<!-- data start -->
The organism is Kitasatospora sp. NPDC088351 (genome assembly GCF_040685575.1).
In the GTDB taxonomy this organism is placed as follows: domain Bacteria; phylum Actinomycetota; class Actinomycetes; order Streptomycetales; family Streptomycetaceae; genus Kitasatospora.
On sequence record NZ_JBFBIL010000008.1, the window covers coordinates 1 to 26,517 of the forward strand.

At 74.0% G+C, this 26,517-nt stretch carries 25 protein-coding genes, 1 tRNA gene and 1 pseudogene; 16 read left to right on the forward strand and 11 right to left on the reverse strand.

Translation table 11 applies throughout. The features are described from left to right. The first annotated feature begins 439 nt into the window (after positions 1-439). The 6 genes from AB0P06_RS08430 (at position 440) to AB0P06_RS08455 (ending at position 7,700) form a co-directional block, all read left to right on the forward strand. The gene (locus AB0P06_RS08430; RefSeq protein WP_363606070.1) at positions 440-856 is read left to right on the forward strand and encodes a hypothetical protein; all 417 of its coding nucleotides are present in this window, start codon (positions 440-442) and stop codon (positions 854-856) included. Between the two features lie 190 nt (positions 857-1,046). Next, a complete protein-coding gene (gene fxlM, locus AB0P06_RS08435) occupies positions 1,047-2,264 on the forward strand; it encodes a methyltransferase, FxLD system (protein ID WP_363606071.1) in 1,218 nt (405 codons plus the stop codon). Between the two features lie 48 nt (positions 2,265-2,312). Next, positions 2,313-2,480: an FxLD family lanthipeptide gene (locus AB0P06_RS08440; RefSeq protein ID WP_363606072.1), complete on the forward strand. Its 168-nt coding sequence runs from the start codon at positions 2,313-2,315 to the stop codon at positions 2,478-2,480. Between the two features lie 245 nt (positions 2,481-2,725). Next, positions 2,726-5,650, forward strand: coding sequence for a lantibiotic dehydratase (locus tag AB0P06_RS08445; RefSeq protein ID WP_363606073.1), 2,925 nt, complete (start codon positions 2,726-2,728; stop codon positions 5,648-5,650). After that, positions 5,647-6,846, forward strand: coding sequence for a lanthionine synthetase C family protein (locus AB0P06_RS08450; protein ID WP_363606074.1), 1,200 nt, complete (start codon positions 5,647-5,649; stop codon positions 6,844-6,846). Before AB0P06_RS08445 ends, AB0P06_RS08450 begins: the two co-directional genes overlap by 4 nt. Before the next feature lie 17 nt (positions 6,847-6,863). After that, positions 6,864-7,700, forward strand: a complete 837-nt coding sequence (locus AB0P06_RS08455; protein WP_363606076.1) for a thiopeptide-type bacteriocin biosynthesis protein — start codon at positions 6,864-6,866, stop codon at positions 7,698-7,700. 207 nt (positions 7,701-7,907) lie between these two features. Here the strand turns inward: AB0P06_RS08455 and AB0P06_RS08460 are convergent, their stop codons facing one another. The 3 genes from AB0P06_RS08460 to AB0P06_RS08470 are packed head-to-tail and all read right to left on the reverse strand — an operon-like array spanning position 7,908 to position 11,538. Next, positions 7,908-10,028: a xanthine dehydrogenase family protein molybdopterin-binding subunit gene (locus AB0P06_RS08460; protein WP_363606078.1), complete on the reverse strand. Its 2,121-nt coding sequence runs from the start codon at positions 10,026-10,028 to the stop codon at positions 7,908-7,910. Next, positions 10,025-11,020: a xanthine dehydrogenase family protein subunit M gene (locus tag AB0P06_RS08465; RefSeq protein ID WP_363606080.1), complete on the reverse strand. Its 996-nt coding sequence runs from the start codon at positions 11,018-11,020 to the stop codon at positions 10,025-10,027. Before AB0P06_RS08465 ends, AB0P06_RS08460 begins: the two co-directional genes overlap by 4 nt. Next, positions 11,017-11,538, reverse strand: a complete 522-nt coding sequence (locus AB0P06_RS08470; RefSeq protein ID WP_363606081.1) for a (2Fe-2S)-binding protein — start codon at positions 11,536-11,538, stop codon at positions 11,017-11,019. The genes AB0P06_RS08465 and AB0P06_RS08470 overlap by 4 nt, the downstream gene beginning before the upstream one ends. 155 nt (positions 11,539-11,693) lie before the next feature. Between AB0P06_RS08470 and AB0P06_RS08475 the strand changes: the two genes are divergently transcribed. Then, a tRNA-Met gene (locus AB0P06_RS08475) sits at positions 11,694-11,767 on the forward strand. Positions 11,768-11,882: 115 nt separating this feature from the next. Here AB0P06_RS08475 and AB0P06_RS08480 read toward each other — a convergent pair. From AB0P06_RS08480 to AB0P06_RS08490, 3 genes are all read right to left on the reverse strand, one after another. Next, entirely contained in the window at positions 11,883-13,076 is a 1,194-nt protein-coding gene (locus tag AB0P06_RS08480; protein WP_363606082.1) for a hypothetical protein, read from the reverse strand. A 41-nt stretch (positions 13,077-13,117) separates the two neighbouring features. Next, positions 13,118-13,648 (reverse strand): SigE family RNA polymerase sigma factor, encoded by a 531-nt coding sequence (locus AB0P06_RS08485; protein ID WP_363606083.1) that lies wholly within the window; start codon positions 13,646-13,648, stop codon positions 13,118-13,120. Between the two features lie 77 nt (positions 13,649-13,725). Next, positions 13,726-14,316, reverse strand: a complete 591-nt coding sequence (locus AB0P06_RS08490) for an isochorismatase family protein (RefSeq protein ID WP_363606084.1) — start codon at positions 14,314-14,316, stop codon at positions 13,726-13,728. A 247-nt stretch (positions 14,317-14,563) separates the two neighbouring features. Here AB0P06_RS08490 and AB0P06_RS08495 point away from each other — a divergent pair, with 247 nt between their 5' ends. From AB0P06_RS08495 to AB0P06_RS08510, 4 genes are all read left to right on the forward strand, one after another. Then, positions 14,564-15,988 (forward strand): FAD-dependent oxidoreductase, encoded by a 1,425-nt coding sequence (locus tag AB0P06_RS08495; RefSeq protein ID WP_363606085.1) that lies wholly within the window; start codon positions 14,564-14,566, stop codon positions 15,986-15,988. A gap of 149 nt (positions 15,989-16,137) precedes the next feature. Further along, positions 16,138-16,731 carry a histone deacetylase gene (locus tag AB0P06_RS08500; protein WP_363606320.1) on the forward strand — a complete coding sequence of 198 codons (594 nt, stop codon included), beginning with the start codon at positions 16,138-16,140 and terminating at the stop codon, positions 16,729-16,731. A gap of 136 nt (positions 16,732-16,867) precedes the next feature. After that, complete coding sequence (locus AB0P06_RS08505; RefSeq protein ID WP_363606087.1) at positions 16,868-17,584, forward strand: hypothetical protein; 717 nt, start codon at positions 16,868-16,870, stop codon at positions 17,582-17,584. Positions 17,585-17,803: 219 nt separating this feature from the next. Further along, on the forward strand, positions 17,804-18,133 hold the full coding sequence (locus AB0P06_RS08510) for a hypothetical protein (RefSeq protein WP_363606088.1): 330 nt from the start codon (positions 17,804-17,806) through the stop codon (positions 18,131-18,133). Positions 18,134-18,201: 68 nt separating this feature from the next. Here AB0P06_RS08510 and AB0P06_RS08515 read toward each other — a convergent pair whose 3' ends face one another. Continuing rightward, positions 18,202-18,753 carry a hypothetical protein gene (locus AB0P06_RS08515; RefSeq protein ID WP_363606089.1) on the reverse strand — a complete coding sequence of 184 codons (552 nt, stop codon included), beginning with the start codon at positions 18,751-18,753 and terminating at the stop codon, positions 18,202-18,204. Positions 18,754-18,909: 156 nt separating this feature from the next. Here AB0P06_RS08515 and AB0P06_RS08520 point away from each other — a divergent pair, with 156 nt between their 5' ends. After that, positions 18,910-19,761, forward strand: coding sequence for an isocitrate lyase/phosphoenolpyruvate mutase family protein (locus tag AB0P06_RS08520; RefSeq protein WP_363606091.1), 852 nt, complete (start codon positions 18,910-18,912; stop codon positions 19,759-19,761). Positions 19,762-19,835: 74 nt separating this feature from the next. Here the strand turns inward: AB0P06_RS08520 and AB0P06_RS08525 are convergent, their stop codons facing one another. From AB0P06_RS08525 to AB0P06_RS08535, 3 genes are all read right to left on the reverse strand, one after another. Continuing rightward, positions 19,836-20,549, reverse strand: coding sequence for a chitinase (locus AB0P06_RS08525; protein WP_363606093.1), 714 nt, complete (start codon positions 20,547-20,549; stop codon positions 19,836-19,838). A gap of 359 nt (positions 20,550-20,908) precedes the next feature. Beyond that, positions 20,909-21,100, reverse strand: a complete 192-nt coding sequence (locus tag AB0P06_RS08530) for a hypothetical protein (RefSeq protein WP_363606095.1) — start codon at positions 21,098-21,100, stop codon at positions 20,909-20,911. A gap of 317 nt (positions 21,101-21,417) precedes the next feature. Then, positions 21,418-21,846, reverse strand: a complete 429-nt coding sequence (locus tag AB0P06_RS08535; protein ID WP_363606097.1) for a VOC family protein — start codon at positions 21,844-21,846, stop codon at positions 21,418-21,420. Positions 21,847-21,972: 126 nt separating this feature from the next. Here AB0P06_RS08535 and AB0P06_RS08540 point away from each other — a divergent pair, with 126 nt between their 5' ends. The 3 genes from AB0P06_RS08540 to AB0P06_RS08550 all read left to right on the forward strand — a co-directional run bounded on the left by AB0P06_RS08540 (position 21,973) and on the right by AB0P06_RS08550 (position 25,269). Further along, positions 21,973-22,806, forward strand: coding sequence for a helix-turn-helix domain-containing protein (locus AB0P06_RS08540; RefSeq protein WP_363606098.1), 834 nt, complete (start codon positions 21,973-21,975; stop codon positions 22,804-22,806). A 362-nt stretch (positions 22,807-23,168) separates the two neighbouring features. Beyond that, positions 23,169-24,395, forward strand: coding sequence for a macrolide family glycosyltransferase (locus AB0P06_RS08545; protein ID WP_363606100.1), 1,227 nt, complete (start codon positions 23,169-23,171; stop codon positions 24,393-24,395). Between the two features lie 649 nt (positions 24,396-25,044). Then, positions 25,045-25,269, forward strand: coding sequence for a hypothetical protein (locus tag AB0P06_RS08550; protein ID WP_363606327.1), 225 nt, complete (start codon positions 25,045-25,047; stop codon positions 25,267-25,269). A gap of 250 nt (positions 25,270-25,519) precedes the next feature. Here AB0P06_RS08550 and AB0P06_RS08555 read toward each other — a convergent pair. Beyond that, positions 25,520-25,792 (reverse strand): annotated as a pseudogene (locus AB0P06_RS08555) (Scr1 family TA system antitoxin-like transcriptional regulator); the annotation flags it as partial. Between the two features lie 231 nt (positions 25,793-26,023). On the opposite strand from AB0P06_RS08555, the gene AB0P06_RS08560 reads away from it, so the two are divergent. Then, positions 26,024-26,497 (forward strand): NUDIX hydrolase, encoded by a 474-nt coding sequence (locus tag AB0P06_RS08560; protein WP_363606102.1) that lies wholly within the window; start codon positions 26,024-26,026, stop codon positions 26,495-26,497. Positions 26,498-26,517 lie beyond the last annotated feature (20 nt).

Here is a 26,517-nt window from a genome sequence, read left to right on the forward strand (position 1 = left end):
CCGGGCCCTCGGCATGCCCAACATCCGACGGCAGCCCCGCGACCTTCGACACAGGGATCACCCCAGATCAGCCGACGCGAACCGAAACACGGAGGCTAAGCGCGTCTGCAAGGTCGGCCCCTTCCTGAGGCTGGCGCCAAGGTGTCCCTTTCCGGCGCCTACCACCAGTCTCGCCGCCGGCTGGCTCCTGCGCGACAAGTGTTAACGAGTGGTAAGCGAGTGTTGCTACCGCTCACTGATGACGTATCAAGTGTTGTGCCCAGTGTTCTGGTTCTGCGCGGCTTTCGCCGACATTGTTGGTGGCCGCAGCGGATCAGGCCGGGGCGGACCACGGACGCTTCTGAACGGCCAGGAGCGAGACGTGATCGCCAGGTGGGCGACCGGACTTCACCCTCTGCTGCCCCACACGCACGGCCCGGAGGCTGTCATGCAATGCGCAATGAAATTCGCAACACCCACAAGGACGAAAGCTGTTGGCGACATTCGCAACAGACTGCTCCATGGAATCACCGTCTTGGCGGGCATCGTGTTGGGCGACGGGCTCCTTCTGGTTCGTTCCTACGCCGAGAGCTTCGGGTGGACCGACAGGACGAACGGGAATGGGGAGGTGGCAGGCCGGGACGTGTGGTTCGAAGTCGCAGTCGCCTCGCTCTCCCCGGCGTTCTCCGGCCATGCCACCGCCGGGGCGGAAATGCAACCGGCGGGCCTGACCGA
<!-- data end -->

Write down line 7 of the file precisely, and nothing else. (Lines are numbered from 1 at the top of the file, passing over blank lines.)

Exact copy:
CCGGGCCCTCGGCATGCCCAACATCCGACGGCAGCCCCGCGACCTTCGACACAGGGATCACCCCAGATCAGCCGACGCGAACCGAAACACGGAGGCTAAGCGCGTCTGCAAGGTCGGCCCCTTCCTGAGGCTGGCGCCAAGGTGTCCCTTTCCGGCGCCTACCACCAGTCTCGCCGCCGGCTGGCTCCTGCGCGACAAGTGTTAACGAGTGGTAAGCGAGTGTTGCTACCGCTCACTGATGACGTATCAAGTGTTGTGCCCAGTGTTCTGGTTCTGCGCGGCTTTCGCCGACATTGTTGGTGGCCGCAGCGGATCAGGCCGGGGCGGACCACGGACGCTTCTGAACGGCCAGGAGCGAGACGTGATCGCCAGGTGGGCGACCGGACTTCACCCTCTGCTGCCCCACACGCACGGCCCGGAGGCTGTCATGCAATGCGCAATGAAATTCGCAACACCCACAAGGACGAAAGCTGTTGGCGACATTCGCAACAGACTGCTCCATGGAATCACCGTCTTGGCGGGCATCGTGTTGGGCGACGGGCTCCTTCTGGTTCGTTCCTACGCCGAGAGCTTCGGGTGGACCGACAGGACGAACGGGAATGGGGAGGTGGCAGGCCGGGACGTGTGGTTCGAAGTCGCAGTCGCCTCGCTCTCCCCGGCGTTCTCCGGCCATGCCACCGCCGGGGCGGAAATGCAACCGGCGGGCCTGACCGA